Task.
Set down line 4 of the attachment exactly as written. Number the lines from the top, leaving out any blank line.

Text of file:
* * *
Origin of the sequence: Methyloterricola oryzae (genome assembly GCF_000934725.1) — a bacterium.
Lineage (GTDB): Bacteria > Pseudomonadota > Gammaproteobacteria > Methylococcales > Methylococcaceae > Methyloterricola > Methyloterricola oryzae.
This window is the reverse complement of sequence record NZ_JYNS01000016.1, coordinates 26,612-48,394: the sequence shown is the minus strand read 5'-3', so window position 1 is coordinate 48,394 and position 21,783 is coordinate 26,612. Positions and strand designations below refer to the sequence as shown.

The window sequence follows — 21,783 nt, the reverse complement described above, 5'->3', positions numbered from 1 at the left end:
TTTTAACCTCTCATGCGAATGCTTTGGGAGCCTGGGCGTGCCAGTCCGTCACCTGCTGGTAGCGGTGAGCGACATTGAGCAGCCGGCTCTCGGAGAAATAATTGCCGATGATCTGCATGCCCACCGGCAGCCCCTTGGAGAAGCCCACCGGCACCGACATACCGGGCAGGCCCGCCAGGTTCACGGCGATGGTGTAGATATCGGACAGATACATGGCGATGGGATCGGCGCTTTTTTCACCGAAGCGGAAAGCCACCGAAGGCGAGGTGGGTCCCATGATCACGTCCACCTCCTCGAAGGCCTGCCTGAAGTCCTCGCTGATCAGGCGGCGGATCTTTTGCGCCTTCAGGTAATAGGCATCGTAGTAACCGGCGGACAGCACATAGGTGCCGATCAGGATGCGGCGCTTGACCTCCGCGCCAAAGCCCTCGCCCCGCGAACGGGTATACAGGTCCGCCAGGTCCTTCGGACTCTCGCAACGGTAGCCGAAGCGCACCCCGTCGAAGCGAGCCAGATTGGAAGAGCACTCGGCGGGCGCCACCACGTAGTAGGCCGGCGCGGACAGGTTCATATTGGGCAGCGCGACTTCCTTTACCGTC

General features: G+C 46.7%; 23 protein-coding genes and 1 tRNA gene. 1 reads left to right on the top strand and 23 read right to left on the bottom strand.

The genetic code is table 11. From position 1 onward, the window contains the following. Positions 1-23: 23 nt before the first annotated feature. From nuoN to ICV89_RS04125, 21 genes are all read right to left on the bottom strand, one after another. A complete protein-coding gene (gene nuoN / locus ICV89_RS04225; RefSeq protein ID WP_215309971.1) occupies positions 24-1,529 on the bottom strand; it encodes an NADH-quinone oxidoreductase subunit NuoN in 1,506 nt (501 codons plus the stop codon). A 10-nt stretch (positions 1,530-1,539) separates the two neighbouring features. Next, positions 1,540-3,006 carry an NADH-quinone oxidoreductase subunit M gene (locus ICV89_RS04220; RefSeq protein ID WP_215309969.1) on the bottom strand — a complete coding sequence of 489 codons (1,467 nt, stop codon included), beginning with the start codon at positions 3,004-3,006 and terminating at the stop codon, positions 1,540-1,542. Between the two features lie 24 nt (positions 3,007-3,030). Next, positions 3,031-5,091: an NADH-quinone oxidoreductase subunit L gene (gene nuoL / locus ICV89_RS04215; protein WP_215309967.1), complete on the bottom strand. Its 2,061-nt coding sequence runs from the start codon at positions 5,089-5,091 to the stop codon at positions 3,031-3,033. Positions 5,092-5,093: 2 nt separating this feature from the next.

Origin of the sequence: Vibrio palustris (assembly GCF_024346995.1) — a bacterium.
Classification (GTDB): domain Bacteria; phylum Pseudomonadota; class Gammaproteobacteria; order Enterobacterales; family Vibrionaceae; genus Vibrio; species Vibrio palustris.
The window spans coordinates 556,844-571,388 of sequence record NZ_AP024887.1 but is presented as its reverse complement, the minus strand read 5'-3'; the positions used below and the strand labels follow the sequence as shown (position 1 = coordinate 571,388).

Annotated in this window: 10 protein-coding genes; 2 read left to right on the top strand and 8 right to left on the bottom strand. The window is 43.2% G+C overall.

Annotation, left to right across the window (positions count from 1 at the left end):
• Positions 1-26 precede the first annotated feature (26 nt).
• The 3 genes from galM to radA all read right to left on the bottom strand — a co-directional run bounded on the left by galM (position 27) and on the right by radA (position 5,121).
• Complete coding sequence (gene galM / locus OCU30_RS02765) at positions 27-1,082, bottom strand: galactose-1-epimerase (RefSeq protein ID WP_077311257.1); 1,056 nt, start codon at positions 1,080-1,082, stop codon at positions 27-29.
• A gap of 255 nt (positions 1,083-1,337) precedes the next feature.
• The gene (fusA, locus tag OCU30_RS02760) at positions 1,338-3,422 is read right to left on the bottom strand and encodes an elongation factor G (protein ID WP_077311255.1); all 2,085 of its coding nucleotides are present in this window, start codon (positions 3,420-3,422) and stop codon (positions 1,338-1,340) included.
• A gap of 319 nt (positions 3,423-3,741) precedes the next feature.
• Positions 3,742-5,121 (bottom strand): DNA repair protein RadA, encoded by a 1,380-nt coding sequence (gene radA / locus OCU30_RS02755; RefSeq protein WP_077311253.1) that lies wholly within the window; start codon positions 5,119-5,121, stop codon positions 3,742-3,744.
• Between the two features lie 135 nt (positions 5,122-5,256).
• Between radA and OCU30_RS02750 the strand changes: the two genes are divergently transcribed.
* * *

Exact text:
The window sequence follows — 21,783 nt, the reverse complement described above, 5'->3', positions numbered from 1 at the left end: